01 Nov The Transformation we are Living Through Today is as Dizzying as it is Exciting
By Jose Del Rio,
Editor-in-Chief of La Nacion,
Every day, 24 hours a day, a screen lights up the nerve centre of the newsroom. It is where quick decisions and detailed planning take place, to produce both the stories that generate real-time shockwaves, and those that delight readers with their originality and style. It is an infinite pool of ideas that includes the talent of 356 journalists, the programmed agenda of our daily drone and visualisations that make the complex appear simple. That screen shows what our 330,000 digital subscribers are doing, minute by minute.
On other screens we can track the trends of the moment, and compare the activity of our content and our competitors’ content, along with what’s happening on TV in real time. We even calculate a specific score based on how much time readers engage with our content, how greatly a story interests them and what feelings it elicits. It is not a question of big data, but of smart data.
Our direction is clear: quality journalism on every platform, now and going forward. And this isn’t just an advertising slogan: it means striving for constant improvement, embracing successes and errors, following clues in the search for new formulas, learning to try and fail and start over. This requires important and necessary changes in the way we search for stories, and, above all, how we tell them. It also means evolving according to our readers’ habits: habits that combine time frames, trends, and inputs from the most diverse sources. Silos were destroyed long ago. Vertical divisions have been replaced by horizontal work cells in multidisciplinary teams built around projects and themes. Data flows through different arteries and reaches a heart that remains constant: the newsroom.
Maybe that is why it beats with a consistent and increasingly loud rhythm. By the time the COVID-19 pandemic is just a memory, definitive changes will have taken place. Teams will be strengthened, fewer meetings will be in-person and coordination will no longer require a large nerve centre. Innovation is cooked up in two phases: making the everyday distinctive, and making what is distinctive every day.
This is about building a solid foundation that will make a difference to our journalistic DNA. The transformation we are living through today is as dizzying as it is exciting, and will be even more so in the coming decade. Digital media needs to reach readers promptly with disruptive formulas: it needs to be faster and higher quality, with more verification and without indulging in the growing phenomenon of disinformation or ‘fake news.’ We are forced to follow the changing habits of our audiences, who are increasingly sophisticated and demanding of what they consume on specific platforms at different times of day. That is, no doubt, a fundamental part of our reinvention.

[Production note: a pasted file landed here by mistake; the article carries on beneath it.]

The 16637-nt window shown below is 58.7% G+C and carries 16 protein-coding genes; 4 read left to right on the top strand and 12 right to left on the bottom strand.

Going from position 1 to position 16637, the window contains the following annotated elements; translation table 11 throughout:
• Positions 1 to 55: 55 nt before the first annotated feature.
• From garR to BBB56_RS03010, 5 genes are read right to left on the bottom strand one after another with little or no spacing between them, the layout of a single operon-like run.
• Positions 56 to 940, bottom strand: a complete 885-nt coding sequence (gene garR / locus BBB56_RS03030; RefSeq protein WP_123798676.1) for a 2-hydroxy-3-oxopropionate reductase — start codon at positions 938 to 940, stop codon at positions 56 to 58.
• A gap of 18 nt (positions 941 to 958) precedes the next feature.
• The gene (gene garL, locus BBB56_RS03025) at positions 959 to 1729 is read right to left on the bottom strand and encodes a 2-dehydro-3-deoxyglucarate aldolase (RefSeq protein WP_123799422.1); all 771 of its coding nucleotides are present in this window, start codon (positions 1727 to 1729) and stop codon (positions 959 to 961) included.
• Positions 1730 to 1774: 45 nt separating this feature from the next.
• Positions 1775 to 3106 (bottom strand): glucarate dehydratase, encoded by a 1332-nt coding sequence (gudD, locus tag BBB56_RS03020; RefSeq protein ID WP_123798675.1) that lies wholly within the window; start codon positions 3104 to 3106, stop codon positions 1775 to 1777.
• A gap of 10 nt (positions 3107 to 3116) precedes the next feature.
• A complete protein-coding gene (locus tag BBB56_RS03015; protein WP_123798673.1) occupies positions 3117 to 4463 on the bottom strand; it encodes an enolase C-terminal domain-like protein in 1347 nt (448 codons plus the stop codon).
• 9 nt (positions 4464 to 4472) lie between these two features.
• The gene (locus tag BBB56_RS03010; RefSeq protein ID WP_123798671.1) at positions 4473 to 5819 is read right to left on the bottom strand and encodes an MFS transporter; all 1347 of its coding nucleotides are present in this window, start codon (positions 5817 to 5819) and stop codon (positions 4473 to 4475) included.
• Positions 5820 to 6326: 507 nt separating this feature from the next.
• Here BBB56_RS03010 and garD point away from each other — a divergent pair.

“Although we have found a model that well might sustain local journalism for now, it will not be secured until society tames those tech titans who exert such extraordinary market power.“
From a podcast that wishes its listeners a “good morning” and teaches them to optimize their time, to delve into history or to envision the future, to a newsletter summarizing the ten main stories you need to know before you get to the office. From a TV channel that does not sensationalise in its analysis, to a documentary several months in production released on YouTube. From showing what poverty looks like through the eyes of children, to making change by publishing official data previously kept under lock and key. All of this is produced in ways that trigger emotions, that share states of mind, but that above all expand horizons. New readers will also have other interests and habits: you have to be there to satisfy them, wherever they may be. Today LA NACION has some 40 million monthly individual users and creates between 250 and 270 digital stories every day. But it is not only that. It is no longer a one-way relationship between a broadcaster and a recipient, but a constant back-and-forth that allows us to ascertain the interests of each customer with a high level of precision.
Now 45% of our followers on social networks are under 35, we have more than a million followers on Instagram, 4.1 million between our Facebook accounts and 4 million on Twitter. Content is presented differently according to platform and target age group, and that trend will only intensify. Readers are not all motivated by the same concerns and it is not the same variables that allowed us 150% growth on YouTube in 2019, some 500,000 subscribers to our channel, and more than 2 million plays of our podcast programming.
Technology has made definitive changes to the way people connect, but the fundamentals remain the same. Between past, present, and future there is a common bridge that joins 150 years of history of LA NACION: our values, trustworthy information, and the preponderance of facts over opinions. Also, the diversity of analysis and the belief that understanding reality betters us as a society. We continue to be motivated by our belief in an Argentina with a division of powers, with a stable legal framework, and in which education and culture play fundamental roles. That has not changed throughout our history, and will not change in the future.
Journalism’s mission remains the same: in its essence it is the value of questioning, provoking, and ultimately denouncing situations that are contrary to democratic values. There are countless brave people that carry out this solitary, complex and dangerous task, in which duty towards society overrides personal interests. The future is based on precisely this essence: in fact, it is the cornerstone for constructing it. ●